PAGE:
Keith Lamont Scott autopsy shows police fired deadly shots in abdomen
CHARLOTTE, N.C. — Results of an official county autopsy report reveal that Keith Lamont Scott, a black man from Charlotte who was shot and killed by police, died due to gunshot wounds to the chest and abdomen.
Lamont, 43, died on September 20.
“Based on the history and autopsy findings, it is my opinion that the cause of death in this case is gunshot wounds of the chest and abdomen,” said Dr. Jonathan Privette of the Mecklenburg County Medical Examiner’s Office.
An attorney for Scott’s family, Justin Bamberg, has mixed views on the results.
“It can be somewhat misleading to say he was shot in the chest,” said Bamberg, “and died from a gunshot wound to the chest. Mr. Scott was shot in the back and you can see that in the autopsy.”
Toxicological tests of Scott’s blood indicated the presence of the diazepam, amantadine, babapentin, nicotine, nordiazepam and promethazine.
All these drugs were being used for Scott’s traumatic brain injury, according to Bamberg.
“It’s odd, it doesn’t sit very well with the facts,” Bamberg said. “It leaves a degree of mystery because the police department said that the primary reason for interacting with Scott was because they say he had marijuana in his hand,” he added.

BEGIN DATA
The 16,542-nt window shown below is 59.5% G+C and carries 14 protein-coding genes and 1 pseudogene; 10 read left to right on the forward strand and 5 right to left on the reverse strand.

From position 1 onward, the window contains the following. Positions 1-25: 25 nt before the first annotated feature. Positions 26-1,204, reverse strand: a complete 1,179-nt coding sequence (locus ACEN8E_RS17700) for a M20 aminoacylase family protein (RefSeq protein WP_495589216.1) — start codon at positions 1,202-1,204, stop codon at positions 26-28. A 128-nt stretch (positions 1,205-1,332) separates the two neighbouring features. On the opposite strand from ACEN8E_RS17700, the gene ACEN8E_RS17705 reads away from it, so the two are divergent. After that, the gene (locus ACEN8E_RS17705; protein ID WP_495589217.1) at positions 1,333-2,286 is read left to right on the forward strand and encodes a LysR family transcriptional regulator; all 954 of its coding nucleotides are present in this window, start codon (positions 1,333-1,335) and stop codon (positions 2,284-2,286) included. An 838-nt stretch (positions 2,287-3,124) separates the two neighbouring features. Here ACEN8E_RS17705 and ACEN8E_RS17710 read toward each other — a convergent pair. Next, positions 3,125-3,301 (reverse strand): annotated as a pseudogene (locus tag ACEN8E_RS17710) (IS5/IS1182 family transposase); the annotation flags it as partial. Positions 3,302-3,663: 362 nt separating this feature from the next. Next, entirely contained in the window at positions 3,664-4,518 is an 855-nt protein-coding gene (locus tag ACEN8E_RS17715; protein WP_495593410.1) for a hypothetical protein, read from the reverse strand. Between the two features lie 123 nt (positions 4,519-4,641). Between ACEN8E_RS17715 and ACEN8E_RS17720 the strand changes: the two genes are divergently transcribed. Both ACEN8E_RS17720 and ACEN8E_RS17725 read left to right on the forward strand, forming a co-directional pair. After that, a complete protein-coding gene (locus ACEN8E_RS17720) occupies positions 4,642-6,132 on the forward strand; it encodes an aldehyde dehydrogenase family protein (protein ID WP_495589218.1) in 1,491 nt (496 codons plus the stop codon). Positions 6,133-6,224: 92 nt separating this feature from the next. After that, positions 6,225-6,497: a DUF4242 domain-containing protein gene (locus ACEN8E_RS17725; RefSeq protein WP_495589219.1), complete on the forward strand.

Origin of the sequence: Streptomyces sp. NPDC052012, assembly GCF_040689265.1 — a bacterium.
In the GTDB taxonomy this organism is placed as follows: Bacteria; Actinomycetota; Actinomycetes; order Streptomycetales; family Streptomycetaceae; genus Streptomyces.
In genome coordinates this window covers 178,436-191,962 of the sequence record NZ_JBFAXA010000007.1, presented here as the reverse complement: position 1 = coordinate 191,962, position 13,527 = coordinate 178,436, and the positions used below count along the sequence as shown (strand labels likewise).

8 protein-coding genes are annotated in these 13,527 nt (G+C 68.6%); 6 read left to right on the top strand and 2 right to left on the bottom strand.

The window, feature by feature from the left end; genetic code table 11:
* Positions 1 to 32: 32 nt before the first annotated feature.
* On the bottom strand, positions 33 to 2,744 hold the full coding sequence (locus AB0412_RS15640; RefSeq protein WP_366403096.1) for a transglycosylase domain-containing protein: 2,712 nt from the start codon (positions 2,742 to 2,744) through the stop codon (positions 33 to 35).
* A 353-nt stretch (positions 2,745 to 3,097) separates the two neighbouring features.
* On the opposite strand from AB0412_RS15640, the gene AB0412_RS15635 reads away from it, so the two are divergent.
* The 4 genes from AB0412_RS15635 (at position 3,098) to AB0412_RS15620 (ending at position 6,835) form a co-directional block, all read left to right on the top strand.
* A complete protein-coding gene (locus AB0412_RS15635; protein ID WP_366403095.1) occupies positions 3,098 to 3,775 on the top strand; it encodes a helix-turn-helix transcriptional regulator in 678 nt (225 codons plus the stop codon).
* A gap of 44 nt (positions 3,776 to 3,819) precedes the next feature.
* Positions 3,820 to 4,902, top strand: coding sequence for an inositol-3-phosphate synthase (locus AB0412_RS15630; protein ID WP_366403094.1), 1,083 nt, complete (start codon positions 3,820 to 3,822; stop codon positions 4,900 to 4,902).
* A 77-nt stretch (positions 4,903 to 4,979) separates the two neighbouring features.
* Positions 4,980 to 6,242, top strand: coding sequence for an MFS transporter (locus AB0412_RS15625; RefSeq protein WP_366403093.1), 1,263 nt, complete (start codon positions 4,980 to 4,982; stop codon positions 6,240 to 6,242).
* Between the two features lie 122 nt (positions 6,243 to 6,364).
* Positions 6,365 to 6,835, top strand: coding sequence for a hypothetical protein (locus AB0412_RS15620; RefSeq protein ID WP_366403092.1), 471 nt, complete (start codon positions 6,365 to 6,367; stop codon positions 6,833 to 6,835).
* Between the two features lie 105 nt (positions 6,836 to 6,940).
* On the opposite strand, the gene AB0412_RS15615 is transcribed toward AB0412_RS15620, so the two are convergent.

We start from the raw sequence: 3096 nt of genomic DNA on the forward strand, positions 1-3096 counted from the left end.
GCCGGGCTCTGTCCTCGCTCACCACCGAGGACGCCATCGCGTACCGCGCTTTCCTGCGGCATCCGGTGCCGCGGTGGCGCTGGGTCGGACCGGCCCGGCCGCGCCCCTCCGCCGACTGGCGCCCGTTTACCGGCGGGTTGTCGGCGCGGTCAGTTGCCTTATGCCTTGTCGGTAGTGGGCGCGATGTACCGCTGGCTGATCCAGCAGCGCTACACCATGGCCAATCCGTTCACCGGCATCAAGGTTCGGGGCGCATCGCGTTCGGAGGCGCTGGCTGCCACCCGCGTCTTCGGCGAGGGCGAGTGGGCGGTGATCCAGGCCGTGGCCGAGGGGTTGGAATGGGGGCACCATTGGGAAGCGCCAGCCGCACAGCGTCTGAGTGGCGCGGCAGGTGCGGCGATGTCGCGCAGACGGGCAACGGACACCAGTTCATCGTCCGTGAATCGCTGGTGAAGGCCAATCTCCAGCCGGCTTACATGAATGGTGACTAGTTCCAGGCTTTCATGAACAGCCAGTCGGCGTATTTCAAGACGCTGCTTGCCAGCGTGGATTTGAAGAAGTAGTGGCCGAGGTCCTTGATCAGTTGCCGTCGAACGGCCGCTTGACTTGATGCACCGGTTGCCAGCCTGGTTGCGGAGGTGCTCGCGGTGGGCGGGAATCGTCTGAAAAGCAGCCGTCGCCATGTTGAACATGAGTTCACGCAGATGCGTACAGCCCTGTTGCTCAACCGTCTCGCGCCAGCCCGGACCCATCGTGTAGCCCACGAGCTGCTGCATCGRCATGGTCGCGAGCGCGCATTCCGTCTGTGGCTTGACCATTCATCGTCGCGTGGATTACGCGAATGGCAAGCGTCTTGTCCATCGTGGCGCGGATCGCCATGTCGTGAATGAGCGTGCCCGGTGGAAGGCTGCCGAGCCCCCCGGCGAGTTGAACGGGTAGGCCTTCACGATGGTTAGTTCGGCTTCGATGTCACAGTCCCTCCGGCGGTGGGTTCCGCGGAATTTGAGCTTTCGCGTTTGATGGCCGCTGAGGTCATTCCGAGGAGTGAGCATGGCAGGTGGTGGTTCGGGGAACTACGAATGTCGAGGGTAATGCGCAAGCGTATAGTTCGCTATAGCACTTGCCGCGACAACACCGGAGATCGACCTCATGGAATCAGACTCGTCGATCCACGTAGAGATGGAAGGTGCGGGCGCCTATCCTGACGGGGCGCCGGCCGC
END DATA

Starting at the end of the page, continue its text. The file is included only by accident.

Death sparks protests
Lamont’s death not only sparked protests but also mounted public pressure on police to be transparent about the evidence.
In October, Charlotte police released dashcam and body camera footage of the shooting that provided insights into Scott’s final minutes.
The video showed Scott dying in a parking lot, with his hands cuffed behind his back and his pants pulled down to his ankles. His shirt had been cut to treat his gunshot wounds. Officers giving him first aid are heard saying, “Stay with us, bro.”
Body-camera footage reveals that officers immediately noted the presence of a gun at the scene. The officers also noted a gunshot wound in the back of Scott’s left shoulder.
There are conflicting accounts over whether officers were justified in using deadly force.
The Charlotte Police Department has stood by its account that a black officer shot Scott after he made a threatening gesture with a gun. The department released photos of a pistol and ankle holster recovered at the scene and has said it found Scott’s DNA on the weapon.
Scott’s family has said he had no gun, that he was reading a book and was being nonaggressive when police were surrounding him.
The Scott family awaits the State Bureau of Investigations’ completion of its investigation and recommendation to the district attorney, according to Bamberg.